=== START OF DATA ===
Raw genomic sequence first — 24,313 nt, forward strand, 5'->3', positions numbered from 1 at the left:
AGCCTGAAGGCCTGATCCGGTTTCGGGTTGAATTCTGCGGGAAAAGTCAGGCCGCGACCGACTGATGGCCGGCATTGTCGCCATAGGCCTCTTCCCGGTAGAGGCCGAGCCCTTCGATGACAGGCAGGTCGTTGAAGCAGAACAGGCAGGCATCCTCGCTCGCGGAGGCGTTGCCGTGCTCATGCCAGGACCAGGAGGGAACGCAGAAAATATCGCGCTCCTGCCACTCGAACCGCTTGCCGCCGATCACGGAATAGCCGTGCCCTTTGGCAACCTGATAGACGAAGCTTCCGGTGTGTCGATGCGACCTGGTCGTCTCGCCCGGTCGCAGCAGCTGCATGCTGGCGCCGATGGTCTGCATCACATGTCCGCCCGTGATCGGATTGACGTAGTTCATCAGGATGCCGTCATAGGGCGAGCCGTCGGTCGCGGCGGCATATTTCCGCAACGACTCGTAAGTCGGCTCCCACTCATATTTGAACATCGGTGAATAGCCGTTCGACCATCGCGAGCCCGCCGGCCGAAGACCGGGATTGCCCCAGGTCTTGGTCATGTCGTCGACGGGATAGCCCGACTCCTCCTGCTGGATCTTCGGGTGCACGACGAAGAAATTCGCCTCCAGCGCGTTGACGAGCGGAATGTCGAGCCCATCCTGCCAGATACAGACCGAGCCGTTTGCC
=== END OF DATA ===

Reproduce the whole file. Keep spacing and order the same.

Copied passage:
Raw genomic sequence first — 24,313 nt, forward strand, 5'->3', positions numbered from 1 at the left:
AGCCTGAAGGCCTGATCCGGTTTCGGGTTGAATTCTGCGGGAAAAGTCAGGCCGCGACCGACTGATGGCCGGCATTGTCGCCATAGGCCTCTTCCCGGTAGAGGCCGAGCCCTTCGATGACAGGCAGGTCGTTGAAGCAGAACAGGCAGGCATCCTCGCTCGCGGAGGCGTTGCCGTGCTCATGCCAGGACCAGGAGGGAACGCAGAAAATATCGCGCTCCTGCCACTCGAACCGCTTGCCGCCGATCACGGAATAGCCGTGCCCTTTGGCAACCTGATAGACGAAGCTTCCGGTGTGTCGATGCGACCTGGTCGTCTCGCCCGGTCGCAGCAGCTGCATGCTGGCGCCGATGGTCTGCATCACATGTCCGCCCGTGATCGGATTGACGTAGTTCATCAGGATGCCGTCATAGGGCGAGCCGTCGGTCGCGGCGGCATATTTCCGCAACGACTCGTAAGTCGGCTCCCACTCATATTTGAACATCGGTGAATAGCCGTTCGACCATCGCGAGCCCGCCGGCCGAAGACCGGGATTGCCCCAGGTCTTGGTCATGTCGTCGACGGGATAGCCCGACTCCTCCTGCTGGATCTTCGGGTGCACGACGAAGAAATTCGCCTCCAGCGCGTTGACGAGCGGAATGTCGAGCCCATCCTGCCAGATACAGACCGAGCCGTTTGCC